Ronnie Douglas showed up mid set to give a Buddy Guy tune some authentic blues guitar work. Another happy guy, to be onstage, and just in the park.

Dala – Sheila Carabine and Amanda Walther with Alysha Brilla

Mariposa also managed to have the best pair of stage announcers in 20 years (even better than when Deb Wagner and I, or Sherry Lawson and I did the duty more than 15 years ago). Amanda Walther and Sheila Carabine, otherwise known as Dala were funny and enthusiastically welcomed each act to the stage – and they sang during breaks. They also had Alysha Brilla with them a few of those times. Alysha had her own short set after Lance’s set.

The programming for the main stage was different this year. Somewhere along year 5 or 6 someone came up with the idea to get non-scheduled main stage performers to do two or three tunes from a corner of the stage while the crew worked on the change over. It was usually a case of, “hey, can you do a few tunes at 8?” This was often a big break for some of the performers gigging at their first big event. I recall Irish Mythen was one of those the first time she played the festival, and she’s doing it again Saturday night sandwiched in between Blackie and the Rodeo Kings and the Strumbellas.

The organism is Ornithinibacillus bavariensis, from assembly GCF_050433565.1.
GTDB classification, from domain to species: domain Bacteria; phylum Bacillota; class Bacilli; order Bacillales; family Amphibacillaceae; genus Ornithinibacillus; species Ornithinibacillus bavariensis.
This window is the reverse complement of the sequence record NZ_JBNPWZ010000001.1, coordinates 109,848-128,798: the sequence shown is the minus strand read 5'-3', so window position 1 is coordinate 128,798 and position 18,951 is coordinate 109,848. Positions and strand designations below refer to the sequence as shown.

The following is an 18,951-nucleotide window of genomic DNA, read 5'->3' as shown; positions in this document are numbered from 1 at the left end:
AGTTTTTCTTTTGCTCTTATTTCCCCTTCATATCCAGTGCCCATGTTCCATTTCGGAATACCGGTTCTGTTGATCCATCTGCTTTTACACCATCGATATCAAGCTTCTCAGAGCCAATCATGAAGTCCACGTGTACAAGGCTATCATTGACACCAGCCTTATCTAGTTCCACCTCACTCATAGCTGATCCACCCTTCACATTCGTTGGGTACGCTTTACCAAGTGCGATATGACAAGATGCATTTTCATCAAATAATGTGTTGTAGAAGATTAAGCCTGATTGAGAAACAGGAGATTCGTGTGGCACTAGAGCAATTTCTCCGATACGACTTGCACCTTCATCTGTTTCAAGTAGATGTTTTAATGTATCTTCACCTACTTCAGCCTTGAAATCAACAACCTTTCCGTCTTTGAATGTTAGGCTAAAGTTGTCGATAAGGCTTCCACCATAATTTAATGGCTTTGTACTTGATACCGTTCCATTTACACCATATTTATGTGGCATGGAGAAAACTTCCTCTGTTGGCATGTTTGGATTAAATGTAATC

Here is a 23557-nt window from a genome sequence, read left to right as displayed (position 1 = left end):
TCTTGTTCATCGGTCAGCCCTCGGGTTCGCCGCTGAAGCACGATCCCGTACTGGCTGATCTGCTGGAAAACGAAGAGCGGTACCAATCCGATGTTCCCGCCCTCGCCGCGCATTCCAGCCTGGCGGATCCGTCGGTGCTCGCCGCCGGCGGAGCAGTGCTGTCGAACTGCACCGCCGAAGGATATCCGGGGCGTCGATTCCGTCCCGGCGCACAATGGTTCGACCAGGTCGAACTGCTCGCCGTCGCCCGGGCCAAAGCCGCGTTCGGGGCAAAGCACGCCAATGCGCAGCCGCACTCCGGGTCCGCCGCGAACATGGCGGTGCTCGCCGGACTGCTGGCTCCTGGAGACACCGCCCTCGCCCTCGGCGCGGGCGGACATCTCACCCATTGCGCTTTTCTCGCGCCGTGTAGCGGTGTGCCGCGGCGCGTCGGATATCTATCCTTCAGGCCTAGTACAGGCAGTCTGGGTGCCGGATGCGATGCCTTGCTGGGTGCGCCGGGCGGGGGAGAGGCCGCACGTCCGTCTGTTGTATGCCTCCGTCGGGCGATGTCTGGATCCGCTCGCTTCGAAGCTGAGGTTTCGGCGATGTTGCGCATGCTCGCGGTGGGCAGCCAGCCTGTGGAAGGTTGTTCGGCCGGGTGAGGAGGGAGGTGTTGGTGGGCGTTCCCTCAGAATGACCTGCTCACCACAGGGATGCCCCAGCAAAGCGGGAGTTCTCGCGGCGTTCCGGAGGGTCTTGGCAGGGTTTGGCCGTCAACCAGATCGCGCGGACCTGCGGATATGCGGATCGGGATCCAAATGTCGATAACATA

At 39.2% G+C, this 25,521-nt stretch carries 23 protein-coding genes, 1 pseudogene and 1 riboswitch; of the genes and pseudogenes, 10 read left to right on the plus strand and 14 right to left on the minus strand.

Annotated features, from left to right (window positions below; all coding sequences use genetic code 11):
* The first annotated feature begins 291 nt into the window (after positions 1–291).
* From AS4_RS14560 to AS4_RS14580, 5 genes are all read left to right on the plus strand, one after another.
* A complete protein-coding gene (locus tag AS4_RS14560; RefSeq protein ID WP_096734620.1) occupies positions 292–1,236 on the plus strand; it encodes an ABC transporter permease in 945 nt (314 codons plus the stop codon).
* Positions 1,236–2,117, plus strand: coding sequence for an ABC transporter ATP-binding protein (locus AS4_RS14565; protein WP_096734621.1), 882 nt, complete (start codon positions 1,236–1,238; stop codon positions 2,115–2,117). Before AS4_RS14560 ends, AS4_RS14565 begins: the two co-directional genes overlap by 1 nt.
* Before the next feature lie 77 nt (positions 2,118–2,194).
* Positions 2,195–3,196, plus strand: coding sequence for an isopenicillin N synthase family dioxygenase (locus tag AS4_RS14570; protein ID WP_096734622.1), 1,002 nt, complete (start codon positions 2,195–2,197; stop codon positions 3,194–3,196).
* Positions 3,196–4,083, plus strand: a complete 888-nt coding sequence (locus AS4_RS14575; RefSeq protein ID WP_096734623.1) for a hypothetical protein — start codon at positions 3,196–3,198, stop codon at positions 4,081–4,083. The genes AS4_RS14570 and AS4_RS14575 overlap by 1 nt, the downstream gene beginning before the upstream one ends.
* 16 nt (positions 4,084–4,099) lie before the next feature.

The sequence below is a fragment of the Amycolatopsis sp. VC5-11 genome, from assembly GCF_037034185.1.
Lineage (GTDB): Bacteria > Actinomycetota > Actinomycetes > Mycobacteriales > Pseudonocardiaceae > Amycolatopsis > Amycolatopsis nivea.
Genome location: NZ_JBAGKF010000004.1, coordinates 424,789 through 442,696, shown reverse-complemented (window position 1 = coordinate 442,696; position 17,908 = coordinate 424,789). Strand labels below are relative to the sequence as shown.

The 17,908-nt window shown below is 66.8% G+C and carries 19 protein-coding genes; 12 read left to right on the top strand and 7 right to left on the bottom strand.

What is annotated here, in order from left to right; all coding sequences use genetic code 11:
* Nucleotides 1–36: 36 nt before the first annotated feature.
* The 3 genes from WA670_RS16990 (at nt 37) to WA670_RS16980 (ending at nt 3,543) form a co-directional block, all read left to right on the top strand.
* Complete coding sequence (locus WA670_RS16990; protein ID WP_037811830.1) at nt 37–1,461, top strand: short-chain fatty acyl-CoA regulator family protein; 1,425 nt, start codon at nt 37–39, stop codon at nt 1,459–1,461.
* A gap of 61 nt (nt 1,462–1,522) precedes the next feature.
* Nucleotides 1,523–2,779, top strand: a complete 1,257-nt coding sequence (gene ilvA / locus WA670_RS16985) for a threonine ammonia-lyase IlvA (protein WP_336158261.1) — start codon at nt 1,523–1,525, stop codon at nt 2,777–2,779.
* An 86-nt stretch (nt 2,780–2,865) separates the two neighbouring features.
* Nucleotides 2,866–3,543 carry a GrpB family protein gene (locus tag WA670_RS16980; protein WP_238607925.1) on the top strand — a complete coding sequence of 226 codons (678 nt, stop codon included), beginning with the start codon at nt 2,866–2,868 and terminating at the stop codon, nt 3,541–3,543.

Friday nights have long been viewed by the festival as the time to program the main stage for the younger crowd and boy did they score big this year. Weeks after announcing J. P. Saxe would be here, Saxe and Julia Michaels got a Grammy nomination for their song If the World Was Ending.

J.P. Saxe Fans

The integrity of the barrier between the stage and the crowd was threatened by teenage girls swooning over his performance. He told the audience the lines in his opening tune, 4:30 In Toronto, referencing driving to his boyhood home in King City, was about a real place, and his ride from Pearson (he played the Calgary Stampede on Thursday) to Tudhope Park took him by the King Road exit and he saw the sign he made the poetic connection from the time he wrote the line to the present moment. Oh, and he mentioned how happy he was to be playing Mariposa.